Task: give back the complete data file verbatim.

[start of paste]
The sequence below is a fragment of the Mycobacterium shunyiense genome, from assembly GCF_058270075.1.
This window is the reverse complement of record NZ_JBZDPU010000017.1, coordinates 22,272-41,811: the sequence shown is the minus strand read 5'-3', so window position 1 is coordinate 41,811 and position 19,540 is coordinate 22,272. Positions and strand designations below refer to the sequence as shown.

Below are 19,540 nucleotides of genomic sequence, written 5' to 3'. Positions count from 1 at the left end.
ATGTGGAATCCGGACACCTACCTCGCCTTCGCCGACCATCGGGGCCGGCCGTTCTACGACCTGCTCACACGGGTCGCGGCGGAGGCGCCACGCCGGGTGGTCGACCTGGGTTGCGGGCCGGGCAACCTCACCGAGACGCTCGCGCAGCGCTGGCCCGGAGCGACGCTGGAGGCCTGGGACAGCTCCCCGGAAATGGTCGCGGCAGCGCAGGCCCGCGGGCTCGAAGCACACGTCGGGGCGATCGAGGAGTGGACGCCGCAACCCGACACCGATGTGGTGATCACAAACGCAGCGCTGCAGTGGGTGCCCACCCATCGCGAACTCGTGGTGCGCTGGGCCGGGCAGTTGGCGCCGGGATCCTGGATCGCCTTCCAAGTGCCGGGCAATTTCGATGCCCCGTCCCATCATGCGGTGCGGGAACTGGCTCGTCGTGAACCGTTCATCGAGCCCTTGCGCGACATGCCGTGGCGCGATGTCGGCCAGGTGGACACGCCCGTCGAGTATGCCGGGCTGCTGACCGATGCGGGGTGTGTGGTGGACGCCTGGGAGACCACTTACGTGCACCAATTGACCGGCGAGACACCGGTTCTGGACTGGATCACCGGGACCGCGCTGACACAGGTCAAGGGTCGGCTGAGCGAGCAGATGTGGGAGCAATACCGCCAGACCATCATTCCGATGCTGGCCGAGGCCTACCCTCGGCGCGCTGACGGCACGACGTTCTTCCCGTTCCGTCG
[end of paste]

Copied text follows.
The sequence below is a fragment of the Mycobacterium shunyiense genome, from assembly GCF_058270075.1.
This window is the reverse complement of record NZ_JBZDPU010000017.1, coordinates 22,272-41,811: the sequence shown is the minus strand read 5'-3', so window position 1 is coordinate 41,811 and position 19,540 is coordinate 22,272. Positions and strand designations below refer to the sequence as shown.

Below are 19,540 nucleotides of genomic sequence, written 5' to 3'. Positions count from 1 at the left end.
ATGTGGAATCCGGACACCTACCTCGCCTTCGCCGACCATCGGGGCCGGCCGTTCTACGACCTGCTCACACGGGTCGCGGCGGAGGCGCCACGCCGGGTGGTCGACCTGGGTTGCGGGCCGGGCAACCTCACCGAGACGCTCGCGCAGCGCTGGCCCGGAGCGACGCTGGAGGCCTGGGACAGCTCCCCGGAAATGGTCGCGGCAGCGCAGGCCCGCGGGCTCGAAGCACACGTCGGGGCGATCGAGGAGTGGACGCCGCAACCCGACACCGATGTGGTGATCACAAACGCAGCGCTGCAGTGGGTGCCCACCCATCGCGAACTCGTGGTGCGCTGGGCCGGGCAGTTGGCGCCGGGATCCTGGATCGCCTTCCAAGTGCCGGGCAATTTCGATGCCCCGTCCCATCATGCGGTGCGGGAACTGGCTCGTCGTGAACCGTTCATCGAGCCCTTGCGCGACATGCCGTGGCGCGATGTCGGCCAGGTGGACACGCCCGTCGAGTATGCCGGGCTGCTGACCGATGCGGGGTGTGTGGTGGACGCCTGGGAGACCACTTACGTGCACCAATTGACCGGCGAGACACCGGTTCTGGACTGGATCACCGGGACCGCGCTGACACAGGTCAAGGGTCGGCTGAGCGAGCAGATGTGGGAGCAATACCGCCAGACCATCATTCCGATGCTGGCCGAGGCCTACCCTCGGCGCGCTGACGGCACGACGTTCTTCCCGTTCCGTCG